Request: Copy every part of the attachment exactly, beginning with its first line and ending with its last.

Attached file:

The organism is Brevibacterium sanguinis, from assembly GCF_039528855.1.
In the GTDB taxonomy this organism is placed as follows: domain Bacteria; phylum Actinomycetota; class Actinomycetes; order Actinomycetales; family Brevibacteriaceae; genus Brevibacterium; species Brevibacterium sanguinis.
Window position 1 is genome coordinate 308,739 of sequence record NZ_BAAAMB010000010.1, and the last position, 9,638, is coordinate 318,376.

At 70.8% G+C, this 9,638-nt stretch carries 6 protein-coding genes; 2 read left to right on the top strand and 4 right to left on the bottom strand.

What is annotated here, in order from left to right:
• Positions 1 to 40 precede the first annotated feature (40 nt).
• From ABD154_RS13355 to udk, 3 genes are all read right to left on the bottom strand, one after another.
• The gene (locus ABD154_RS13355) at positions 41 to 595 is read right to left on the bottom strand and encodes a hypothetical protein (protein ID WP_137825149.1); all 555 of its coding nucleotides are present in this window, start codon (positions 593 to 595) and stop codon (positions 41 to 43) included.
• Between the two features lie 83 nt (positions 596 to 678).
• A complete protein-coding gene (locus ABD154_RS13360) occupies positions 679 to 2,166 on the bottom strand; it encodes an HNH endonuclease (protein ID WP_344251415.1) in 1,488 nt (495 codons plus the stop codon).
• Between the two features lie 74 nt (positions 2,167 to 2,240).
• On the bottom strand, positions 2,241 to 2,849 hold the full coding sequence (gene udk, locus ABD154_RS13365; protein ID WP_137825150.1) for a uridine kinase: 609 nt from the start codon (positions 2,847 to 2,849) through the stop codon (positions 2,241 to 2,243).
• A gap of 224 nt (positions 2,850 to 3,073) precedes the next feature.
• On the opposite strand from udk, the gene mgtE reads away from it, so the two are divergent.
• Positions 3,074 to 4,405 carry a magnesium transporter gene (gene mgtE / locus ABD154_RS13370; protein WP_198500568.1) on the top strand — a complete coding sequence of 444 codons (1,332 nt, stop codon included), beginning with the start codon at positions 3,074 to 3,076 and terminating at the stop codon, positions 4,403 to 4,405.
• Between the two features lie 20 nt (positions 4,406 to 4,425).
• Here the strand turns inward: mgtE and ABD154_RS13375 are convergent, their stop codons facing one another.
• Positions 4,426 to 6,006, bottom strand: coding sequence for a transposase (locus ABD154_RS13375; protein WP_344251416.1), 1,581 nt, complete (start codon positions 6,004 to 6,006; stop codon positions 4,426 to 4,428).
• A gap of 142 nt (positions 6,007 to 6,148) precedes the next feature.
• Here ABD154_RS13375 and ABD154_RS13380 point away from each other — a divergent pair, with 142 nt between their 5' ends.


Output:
The organism is Brevibacterium sanguinis, from assembly GCF_039528855.1.
In the GTDB taxonomy this organism is placed as follows: domain Bacteria; phylum Actinomycetota; class Actinomycetes; order Actinomycetales; family Brevibacteriaceae; genus Brevibacterium; species Brevibacterium sanguinis.
Window position 1 is genome coordinate 308,739 of sequence record NZ_BAAAMB010000010.1, and the last position, 9,638, is coordinate 318,376.

At 70.8% G+C, this 9,638-nt stretch carries 6 protein-coding genes; 2 read left to right on the top strand and 4 right to left on the bottom strand.

What is annotated here, in order from left to right:
• Positions 1 to 40 precede the first annotated feature (40 nt).
• From ABD154_RS13355 to udk, 3 genes are all read right to left on the bottom strand, one after another.
• The gene (locus ABD154_RS13355) at positions 41 to 595 is read right to left on the bottom strand and encodes a hypothetical protein (protein ID WP_137825149.1); all 555 of its coding nucleotides are present in this window, start codon (positions 593 to 595) and stop codon (positions 41 to 43) included.
• Between the two features lie 83 nt (positions 596 to 678).
• A complete protein-coding gene (locus ABD154_RS13360) occupies positions 679 to 2,166 on the bottom strand; it encodes an HNH endonuclease (protein ID WP_344251415.1) in 1,488 nt (495 codons plus the stop codon).
• Between the two features lie 74 nt (positions 2,167 to 2,240).
• On the bottom strand, positions 2,241 to 2,849 hold the full coding sequence (gene udk, locus ABD154_RS13365; protein ID WP_137825150.1) for a uridine kinase: 609 nt from the start codon (positions 2,847 to 2,849) through the stop codon (positions 2,241 to 2,243).
• A gap of 224 nt (positions 2,850 to 3,073) precedes the next feature.
• On the opposite strand from udk, the gene mgtE reads away from it, so the two are divergent.
• Positions 3,074 to 4,405 carry a magnesium transporter gene (gene mgtE / locus ABD154_RS13370; protein WP_198500568.1) on the top strand — a complete coding sequence of 444 codons (1,332 nt, stop codon included), beginning with the start codon at positions 3,074 to 3,076 and terminating at the stop codon, positions 4,403 to 4,405.
• Between the two features lie 20 nt (positions 4,406 to 4,425).
• Here the strand turns inward: mgtE and ABD154_RS13375 are convergent, their stop codons facing one another.
• Positions 4,426 to 6,006, bottom strand: coding sequence for a transposase (locus ABD154_RS13375; protein WP_344251416.1), 1,581 nt, complete (start codon positions 6,004 to 6,006; stop codon positions 4,426 to 4,428).
• A gap of 142 nt (positions 6,007 to 6,148) precedes the next feature.
• Here ABD154_RS13375 and ABD154_RS13380 point away from each other — a divergent pair, with 142 nt between their 5' ends.